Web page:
Drawing equal inspiration from the theatricality of progressive rock and the impassioned energy of punk, Afraid of Mice formed in Liverpool, England in 1979. Frontman Philip Franz Jones had previously tenured in the Next, a group inspired by the sound and image of early Genesis and Jethro Tull; while Afraid of Mice -- known in early incarnations under such names as Beano, the Press and the Jones -- favored a more raw, minimalist musical approach closer to punk, their stage style remained highly theatrical, resulting in a unique dichotomy which made the group a favorite among local working-class youth.
A trio also featuring bassist Geoff Kelly and drummer Clive Gee, Afraid of Mice rose to prominence as part of the same Liverpool scene which also launched Echo and the Bunnymen and the Teardrop Explodes, and their appearance on the local compilation A Trip to the Dentist led to a contract with the Charisma label. After bowing in 1981 with the single "I'm on Fire," the group -- now a four-piece following the addition of guitarist Sam Brew -- returned a year later with their eponymous debut LP, produced by David Bowie associate Tony Visconti.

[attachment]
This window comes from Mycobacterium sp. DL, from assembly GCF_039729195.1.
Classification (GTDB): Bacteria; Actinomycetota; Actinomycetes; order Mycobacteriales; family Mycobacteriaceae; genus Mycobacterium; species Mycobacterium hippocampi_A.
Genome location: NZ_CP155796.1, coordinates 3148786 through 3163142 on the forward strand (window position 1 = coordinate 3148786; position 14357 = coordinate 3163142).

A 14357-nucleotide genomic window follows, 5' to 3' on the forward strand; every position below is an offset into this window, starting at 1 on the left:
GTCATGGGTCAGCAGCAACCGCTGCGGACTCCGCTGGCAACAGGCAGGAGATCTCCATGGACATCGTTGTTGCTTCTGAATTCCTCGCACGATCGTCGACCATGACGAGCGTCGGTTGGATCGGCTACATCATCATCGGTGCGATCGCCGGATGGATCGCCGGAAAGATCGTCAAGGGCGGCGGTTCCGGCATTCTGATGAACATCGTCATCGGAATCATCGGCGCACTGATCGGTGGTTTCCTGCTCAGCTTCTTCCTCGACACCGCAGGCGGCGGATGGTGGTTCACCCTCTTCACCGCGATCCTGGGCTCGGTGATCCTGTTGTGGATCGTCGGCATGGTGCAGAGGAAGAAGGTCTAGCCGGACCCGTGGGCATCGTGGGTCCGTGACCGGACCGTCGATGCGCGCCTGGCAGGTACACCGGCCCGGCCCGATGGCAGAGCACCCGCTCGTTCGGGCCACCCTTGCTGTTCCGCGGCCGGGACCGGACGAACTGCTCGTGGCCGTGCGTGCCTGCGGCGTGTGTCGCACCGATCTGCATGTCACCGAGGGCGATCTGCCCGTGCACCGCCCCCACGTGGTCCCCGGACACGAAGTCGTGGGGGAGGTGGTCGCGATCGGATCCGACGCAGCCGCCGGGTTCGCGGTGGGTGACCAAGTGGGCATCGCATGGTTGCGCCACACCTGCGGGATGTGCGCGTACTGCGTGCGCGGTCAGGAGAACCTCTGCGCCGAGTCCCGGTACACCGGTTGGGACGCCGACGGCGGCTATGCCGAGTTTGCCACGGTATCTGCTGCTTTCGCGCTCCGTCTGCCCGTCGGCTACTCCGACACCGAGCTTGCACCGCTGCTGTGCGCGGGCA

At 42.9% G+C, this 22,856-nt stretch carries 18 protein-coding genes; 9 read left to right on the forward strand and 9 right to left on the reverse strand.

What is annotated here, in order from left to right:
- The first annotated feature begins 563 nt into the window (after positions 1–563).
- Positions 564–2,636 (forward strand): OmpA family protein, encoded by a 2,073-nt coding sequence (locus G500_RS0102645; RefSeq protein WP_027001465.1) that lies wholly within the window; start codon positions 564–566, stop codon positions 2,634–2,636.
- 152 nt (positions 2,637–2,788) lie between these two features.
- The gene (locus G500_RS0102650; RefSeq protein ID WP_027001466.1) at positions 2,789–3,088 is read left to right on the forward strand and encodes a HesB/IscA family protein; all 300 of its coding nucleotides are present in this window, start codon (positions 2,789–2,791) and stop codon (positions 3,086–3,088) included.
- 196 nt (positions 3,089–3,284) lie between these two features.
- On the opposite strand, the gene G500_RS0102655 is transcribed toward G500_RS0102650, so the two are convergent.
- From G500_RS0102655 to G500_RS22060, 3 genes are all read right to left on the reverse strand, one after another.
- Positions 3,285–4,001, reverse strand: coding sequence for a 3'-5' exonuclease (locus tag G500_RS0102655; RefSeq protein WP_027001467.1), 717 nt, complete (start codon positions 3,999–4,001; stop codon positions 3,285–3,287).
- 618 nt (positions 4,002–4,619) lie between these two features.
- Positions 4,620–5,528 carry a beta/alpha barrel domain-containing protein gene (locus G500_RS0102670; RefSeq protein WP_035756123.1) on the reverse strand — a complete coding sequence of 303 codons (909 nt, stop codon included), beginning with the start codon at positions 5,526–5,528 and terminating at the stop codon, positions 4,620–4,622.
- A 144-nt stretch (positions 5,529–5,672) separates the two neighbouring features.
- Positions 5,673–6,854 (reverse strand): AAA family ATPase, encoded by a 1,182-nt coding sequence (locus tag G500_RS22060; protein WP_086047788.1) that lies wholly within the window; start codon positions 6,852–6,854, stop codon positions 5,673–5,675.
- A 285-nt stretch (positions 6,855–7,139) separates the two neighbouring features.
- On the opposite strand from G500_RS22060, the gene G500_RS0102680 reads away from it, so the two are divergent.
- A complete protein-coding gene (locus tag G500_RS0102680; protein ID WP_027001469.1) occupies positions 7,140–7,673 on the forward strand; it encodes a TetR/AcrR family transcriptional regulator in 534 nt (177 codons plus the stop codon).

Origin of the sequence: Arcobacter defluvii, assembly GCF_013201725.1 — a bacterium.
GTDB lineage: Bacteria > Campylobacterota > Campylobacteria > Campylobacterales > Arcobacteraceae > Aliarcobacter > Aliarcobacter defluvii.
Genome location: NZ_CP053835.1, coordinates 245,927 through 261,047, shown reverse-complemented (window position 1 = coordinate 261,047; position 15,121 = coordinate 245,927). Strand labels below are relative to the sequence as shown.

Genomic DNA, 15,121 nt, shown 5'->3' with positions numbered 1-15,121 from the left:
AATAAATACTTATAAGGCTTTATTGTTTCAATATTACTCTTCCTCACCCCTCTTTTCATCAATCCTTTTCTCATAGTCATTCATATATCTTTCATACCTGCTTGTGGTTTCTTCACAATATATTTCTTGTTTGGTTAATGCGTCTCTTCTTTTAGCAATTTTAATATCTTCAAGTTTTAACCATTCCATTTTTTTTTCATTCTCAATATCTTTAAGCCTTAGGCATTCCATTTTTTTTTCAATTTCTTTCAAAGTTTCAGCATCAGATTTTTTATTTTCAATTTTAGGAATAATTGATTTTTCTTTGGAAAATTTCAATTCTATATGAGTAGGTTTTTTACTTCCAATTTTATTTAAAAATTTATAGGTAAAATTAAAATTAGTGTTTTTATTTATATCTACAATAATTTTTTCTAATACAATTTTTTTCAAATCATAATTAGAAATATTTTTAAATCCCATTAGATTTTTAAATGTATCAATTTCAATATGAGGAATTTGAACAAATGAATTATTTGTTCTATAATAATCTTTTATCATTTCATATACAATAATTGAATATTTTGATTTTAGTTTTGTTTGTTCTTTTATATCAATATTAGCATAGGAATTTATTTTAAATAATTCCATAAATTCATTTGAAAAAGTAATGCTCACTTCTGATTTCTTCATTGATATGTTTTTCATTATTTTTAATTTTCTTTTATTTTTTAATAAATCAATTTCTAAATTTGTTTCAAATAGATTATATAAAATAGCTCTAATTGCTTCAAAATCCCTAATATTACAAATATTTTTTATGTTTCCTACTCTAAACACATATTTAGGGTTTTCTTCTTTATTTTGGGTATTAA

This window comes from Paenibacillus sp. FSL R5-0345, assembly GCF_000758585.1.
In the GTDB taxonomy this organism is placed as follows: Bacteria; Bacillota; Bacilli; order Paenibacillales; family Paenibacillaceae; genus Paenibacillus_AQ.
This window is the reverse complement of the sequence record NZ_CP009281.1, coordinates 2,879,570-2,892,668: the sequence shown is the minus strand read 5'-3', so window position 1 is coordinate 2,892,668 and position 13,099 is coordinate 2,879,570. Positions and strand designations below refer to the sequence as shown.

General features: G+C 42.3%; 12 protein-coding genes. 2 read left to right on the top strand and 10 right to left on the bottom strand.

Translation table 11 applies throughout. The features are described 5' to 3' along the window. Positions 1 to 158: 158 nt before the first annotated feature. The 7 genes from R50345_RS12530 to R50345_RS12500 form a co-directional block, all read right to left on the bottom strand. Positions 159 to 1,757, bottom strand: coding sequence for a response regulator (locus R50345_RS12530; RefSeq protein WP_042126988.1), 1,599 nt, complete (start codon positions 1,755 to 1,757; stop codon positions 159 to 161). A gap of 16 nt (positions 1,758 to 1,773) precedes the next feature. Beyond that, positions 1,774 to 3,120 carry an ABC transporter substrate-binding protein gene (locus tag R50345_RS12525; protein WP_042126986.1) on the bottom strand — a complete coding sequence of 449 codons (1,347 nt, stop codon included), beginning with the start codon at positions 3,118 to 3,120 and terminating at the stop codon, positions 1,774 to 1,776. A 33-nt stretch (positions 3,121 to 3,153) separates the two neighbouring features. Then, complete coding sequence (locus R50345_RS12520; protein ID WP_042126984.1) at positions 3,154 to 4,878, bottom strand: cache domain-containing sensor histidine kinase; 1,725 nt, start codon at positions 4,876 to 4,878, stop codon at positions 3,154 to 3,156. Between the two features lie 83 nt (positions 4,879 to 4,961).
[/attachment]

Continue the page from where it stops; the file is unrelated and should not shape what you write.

Despite Afraid of Mice's fervent hometown following, the LP failed to sell, and soon only Jones remained in the line-up. A second album was planned, but during the final days of recording Charisma -- which had recently been purchased by Virgin -- abruptly pulled producer Anne Dudley off the project; another producer was brought in, but the record was never completed. Afraid of Mice soon left the label, and in 1983 issued their own record, a collection of odds and ends titled The White Album; the next year Jones teamed with Alex McKechnie in the duo Two's a Crowd (later rechristened Up and Running), and Afraid of Mice was no more.